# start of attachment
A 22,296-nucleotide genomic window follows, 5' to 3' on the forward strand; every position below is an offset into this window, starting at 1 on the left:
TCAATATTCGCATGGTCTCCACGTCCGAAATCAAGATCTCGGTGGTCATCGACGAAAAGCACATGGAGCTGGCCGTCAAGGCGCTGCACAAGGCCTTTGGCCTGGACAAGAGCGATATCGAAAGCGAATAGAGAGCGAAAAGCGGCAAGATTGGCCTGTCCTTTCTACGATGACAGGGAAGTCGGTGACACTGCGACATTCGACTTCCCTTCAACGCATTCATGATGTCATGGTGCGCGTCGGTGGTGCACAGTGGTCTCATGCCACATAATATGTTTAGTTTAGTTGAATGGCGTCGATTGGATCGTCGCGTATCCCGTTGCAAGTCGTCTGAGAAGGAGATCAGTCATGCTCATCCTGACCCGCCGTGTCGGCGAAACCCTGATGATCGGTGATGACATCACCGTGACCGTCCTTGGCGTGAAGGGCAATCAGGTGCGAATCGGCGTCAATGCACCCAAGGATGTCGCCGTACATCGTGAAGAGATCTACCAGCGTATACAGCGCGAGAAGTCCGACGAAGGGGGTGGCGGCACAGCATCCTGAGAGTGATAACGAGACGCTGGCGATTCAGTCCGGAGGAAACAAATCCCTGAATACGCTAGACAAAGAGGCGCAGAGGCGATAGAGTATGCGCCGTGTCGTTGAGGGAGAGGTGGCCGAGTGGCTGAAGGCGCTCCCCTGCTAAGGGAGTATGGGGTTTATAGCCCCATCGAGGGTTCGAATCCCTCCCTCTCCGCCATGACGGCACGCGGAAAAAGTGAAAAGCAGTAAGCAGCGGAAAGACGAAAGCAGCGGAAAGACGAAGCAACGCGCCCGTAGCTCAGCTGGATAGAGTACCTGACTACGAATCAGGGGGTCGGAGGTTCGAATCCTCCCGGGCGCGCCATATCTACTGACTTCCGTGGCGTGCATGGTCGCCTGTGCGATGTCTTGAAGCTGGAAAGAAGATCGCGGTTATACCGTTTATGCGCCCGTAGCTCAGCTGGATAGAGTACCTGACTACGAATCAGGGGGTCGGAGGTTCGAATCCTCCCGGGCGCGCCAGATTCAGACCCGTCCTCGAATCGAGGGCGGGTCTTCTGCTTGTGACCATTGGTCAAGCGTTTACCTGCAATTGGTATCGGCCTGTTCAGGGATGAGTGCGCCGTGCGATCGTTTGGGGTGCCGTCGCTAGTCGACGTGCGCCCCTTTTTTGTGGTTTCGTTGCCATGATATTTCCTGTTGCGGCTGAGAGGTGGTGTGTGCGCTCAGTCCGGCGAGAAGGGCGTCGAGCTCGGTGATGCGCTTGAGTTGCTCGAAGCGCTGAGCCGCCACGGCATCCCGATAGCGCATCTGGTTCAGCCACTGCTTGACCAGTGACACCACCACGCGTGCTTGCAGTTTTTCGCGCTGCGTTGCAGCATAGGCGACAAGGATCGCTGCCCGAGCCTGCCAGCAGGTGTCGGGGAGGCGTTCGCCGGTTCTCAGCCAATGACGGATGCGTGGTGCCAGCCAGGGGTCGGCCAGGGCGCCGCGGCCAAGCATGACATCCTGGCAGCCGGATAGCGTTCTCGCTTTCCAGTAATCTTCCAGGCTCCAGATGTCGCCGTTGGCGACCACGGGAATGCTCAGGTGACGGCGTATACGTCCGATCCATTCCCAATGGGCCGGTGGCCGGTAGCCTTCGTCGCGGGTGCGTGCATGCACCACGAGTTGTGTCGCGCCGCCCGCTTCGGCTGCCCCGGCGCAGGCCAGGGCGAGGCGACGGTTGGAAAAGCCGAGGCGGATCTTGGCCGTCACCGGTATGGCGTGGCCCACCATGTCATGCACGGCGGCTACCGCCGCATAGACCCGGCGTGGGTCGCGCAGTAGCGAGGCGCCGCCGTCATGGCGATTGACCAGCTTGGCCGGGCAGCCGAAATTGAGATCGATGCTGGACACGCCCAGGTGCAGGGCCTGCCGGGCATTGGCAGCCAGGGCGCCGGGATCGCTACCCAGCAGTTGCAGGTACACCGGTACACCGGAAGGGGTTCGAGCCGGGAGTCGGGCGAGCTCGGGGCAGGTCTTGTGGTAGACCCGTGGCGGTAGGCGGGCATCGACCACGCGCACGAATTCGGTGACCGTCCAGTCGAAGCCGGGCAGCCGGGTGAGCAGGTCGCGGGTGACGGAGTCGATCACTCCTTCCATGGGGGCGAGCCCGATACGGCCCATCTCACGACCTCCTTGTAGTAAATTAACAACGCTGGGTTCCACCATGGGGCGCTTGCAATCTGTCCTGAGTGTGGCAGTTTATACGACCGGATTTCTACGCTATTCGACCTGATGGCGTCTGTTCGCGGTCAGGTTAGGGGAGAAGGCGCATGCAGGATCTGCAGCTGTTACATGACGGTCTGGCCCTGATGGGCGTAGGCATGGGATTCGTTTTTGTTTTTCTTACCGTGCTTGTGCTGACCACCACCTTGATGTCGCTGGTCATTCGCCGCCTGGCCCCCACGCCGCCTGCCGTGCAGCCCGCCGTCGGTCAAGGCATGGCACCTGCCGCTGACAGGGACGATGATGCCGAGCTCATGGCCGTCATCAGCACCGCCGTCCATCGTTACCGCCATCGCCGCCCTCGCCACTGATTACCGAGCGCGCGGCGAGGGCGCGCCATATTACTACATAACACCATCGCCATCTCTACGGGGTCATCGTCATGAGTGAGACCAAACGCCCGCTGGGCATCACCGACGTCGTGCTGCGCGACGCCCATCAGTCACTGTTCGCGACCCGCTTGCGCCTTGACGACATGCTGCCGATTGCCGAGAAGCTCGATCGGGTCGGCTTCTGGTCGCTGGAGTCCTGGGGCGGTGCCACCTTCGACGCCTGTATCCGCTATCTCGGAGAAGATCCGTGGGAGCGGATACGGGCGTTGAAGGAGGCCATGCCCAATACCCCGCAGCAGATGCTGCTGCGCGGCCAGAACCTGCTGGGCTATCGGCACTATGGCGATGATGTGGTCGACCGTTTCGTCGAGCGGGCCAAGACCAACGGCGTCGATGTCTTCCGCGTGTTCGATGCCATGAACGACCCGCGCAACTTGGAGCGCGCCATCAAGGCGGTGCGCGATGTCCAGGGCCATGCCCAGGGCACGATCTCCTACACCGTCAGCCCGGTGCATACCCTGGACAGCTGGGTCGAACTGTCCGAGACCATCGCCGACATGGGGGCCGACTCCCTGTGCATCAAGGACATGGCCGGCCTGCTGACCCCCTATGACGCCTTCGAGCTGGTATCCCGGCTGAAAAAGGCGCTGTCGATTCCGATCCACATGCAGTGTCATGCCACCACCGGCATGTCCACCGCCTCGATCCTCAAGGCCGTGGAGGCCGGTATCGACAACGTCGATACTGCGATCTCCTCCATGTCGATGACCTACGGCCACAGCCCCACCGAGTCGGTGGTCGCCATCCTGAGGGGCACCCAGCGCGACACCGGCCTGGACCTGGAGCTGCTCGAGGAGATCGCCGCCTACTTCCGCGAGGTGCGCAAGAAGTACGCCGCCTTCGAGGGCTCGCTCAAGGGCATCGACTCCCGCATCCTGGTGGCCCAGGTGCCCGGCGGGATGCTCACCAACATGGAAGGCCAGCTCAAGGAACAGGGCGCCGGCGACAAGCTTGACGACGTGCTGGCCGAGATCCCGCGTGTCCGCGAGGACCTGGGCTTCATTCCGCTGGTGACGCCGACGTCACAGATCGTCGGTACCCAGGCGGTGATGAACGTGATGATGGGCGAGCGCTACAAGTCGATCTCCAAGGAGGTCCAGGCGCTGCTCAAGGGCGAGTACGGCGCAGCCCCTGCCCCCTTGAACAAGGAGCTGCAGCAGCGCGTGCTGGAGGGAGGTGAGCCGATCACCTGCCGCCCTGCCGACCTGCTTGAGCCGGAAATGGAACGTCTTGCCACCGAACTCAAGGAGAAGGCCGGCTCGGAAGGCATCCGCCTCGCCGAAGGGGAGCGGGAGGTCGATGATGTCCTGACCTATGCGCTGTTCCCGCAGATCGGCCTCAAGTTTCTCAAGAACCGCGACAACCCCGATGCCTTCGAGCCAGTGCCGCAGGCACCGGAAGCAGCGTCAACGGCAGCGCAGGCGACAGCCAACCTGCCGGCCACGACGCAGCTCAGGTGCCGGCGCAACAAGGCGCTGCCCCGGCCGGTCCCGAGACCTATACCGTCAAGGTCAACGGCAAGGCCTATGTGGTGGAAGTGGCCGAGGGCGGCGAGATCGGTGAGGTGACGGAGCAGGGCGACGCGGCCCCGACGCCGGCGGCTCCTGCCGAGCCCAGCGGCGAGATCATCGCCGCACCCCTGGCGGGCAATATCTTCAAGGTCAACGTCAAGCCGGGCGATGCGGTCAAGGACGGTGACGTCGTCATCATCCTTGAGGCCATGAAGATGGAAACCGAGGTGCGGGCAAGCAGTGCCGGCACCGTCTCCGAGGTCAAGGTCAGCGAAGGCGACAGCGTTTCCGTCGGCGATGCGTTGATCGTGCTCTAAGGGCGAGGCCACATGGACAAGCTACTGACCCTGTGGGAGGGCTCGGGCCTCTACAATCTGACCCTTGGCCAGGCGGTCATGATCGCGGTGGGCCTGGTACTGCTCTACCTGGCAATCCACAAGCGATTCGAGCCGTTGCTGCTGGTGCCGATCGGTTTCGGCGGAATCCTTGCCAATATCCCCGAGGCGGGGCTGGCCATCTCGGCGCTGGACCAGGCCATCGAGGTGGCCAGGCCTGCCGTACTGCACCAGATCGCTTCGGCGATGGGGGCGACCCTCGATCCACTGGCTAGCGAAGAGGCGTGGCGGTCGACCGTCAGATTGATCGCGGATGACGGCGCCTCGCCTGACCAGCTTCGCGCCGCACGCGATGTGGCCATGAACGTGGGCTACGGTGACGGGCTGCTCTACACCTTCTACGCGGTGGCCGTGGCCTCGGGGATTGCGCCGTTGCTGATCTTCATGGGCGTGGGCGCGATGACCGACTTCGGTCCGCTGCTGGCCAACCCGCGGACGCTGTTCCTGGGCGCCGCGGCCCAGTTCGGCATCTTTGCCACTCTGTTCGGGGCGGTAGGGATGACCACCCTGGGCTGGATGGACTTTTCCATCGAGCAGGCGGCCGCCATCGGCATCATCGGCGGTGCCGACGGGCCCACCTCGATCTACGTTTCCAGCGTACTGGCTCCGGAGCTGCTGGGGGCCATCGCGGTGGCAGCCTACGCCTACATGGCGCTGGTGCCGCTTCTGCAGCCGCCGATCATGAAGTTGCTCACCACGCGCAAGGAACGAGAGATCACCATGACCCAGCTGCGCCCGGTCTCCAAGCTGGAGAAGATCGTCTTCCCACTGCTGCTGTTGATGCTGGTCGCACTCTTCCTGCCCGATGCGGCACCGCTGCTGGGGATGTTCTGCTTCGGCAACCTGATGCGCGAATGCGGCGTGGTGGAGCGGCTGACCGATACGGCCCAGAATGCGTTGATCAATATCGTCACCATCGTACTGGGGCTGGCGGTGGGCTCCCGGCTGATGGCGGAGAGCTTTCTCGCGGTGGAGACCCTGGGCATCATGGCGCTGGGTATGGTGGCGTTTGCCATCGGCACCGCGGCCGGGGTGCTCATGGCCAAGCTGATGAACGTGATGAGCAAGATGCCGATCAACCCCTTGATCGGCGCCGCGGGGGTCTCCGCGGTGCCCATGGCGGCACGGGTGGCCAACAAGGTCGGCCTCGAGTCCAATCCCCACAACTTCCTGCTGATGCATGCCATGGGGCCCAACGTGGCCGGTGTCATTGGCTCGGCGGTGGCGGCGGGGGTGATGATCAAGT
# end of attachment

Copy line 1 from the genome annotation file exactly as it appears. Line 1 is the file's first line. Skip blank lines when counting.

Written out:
A 22,296-nucleotide genomic window follows, 5' to 3' on the forward strand; every position below is an offset into this window, starting at 1 on the left: